Administrator Account Dumbed Down in Win10

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  1. Posts : 874
    Windows 10 x64

    mdmd said:
    Attachment 6508

    If you are the Administrator,
    using the built-in Administrator account,

    have access to secpol.msc,
    and you are allowed to make changes,
    you are responsible for the changes you make.

    run secpol.msc > local policies > Security Options > User Account Control: Admin Approval Mode for the Built-in Administrator Account > Enabled
    Also need to check >

    EnableLUA is set to 1

    Sign Out or Reboot

    Now, Store Apps a.k.a. the metro can be used using the built-in Administrator Account

    I have been running metro apps in Server 2012 using the built-in Administrator Account since its release.

    The Store App can be disabled using the group policy editor (gpedit.msc)

    run gpedit.msc > Local Computer Policy > Administrative Templates > Windows Components > Store > Turn off the Store application


    As Administrator, UAC can be manually adjusted from the action center.

    Microsoft OneDrive faq
    OneDrive: FAQ - Windows Help
    OneDrive enable or disable tutorial -

    OneDrive Integration in Windows 8.1 - Enable or Disable

    Built-in Administrator Account running metro apps in Windows 10
    Attachment 6507
    wmic useraccount list full
    shows following info.

    Administrator Account Dumbed Down in Win10-snagit-23092015-080516.png

    Note: have set UAC to lowest.

    Just wonder about the differences (if any) betweeen #1 and #4.
    Why hasn't number 1 been used. If my memory serves me well, that was the case in Windows 7 (?)

    Secpol.msc ->Security Options -> Accounts: Administrator accounts... is set to 'Disabled' in my case.
    Shouldn't I set it to 'Enabled'?

      My Computer

  2. Egg
    Posts : 1
    Win 10 Pro

    Dears, I've JUST created an account member in this forum to thank you ALL by this posts. As someone told that the first reply could be a joke either if the member is a respected one, I would tell you only that probably I took the idea of the post. We use third part apps at the university's lab that cannot have their data communication be interrupted by updates of a lot of nonsense apps like one note, games, etc. So, we must decide what type of update is acceptable to run with a NASTRAN/PATRAN or ANSYS software, for instance. So, I'M THANK YOU ALL VERY MUCH FOR THIS POST. I'VE COPIED IT AND I'LL SHARE IT WITH MY COLLEAGUES, AND YOUR ALL AVATARS / NAMES WILL REMAIN IN THE TEXT. I was forced to downgrade my machine to Win 7 to be able to configure the all permissions and use these applications. My best regards for all.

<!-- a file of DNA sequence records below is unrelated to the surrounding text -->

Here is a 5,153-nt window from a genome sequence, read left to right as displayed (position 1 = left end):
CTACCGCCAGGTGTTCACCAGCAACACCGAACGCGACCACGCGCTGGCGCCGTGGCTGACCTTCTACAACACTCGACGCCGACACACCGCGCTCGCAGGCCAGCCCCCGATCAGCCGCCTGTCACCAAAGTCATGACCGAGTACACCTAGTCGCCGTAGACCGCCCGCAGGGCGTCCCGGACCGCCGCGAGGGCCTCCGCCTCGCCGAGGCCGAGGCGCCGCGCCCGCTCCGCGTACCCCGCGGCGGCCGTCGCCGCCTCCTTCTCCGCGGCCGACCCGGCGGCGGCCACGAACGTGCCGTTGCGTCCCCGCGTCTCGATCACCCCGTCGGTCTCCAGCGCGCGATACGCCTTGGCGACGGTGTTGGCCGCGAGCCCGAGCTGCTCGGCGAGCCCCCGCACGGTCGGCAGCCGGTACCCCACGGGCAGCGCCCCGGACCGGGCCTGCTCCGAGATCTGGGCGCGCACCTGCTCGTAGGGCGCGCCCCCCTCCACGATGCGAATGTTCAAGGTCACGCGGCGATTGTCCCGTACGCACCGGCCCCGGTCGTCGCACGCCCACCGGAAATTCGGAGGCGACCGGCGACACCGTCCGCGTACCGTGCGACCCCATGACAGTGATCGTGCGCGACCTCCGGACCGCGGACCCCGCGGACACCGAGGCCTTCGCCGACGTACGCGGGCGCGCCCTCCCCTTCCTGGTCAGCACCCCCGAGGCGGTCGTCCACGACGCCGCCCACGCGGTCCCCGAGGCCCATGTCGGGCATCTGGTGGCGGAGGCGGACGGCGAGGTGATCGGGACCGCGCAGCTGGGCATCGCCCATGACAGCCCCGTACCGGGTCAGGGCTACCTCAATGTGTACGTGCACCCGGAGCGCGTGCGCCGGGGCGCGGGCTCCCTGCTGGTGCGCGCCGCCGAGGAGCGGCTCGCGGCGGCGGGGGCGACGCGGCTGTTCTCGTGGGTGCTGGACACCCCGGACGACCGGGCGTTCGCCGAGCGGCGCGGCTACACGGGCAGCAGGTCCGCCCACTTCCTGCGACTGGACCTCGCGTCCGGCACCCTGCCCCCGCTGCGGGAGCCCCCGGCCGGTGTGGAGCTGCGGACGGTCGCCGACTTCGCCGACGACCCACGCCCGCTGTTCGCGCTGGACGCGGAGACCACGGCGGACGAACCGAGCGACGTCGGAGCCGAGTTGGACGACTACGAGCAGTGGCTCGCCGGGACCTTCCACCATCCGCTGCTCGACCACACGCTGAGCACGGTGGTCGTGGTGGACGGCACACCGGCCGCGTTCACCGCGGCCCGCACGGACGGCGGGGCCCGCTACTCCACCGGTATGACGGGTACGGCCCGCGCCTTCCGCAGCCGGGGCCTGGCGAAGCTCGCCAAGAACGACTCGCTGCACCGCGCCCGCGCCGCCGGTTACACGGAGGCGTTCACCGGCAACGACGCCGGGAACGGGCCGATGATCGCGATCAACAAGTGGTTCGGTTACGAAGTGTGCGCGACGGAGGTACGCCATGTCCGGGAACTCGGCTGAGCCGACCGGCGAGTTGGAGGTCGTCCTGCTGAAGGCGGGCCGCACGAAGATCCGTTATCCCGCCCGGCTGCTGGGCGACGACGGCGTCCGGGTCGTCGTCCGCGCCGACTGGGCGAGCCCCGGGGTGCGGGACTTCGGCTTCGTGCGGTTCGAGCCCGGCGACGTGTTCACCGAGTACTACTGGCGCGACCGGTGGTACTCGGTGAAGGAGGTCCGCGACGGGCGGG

My Computer

  3. Posts : 1
    windows 10

    hi, I am super new to the forum and am dealing with the issue as well.
    My ex upgraded my laptop to windows 10 and now I as well cannot open the camera or other daily used apps because I am in administration mode.

    Can somebody please break it down for me how to get out of this mode?
    Step by step because just reading general tips isn't really working for me, and it would be very much appreciated.

    Also the files I have saved to administrator mode, will they transfer over if I have to switch to another mode?
    I am not sure how this works.
      My Computer

  4. Posts : 3
    Win 7, Win 10

    Ok, I'm an "administrator" (my user is in the Administrator group)
    I did the secpol.msc "user account control admin..." ENABLE, and the '1' on registry EnableLUA, and I'm still getting "This app can't open...". Plus, I still can't kill windows.old.

    The "old windows" doesn't show up on Disk Cleanup, and I need to clean that junk off before I can take a disk image prior to loading up to run Windows 10. Apparently this crippled security prevents me from actually "owning" the windows.old tree, so I've got 17GB eaten by it that I can't remove. I figured, hey, maybe it's a time thing and that's why I tried to change the date. Now after following half a dozen wild goose chase threads, I'm six hours into a 15 second operation because someone at Microsoft has a control fetish.

    Is there any way anyone has found to SEE THE BACK of this "protection scheme" once and for all? I understand this "behavior" was grandfathered from one of the worst binary abortions every conceived, but that's not really a fix. :)

    None of this even slows down hackers or virus authors! They have 100% unfettered access to every byte on the disk -- it's just a huge inconvenience to users. But enough of the obvious. My choices are Win10 or Linux now that Win 7 updates have been torpedoed, so forge ahead. But I've been at this since before DOS and I don't need their (non) help!

    So any links to the "FINAL SOLUTION"? Thanks!
      My Computer


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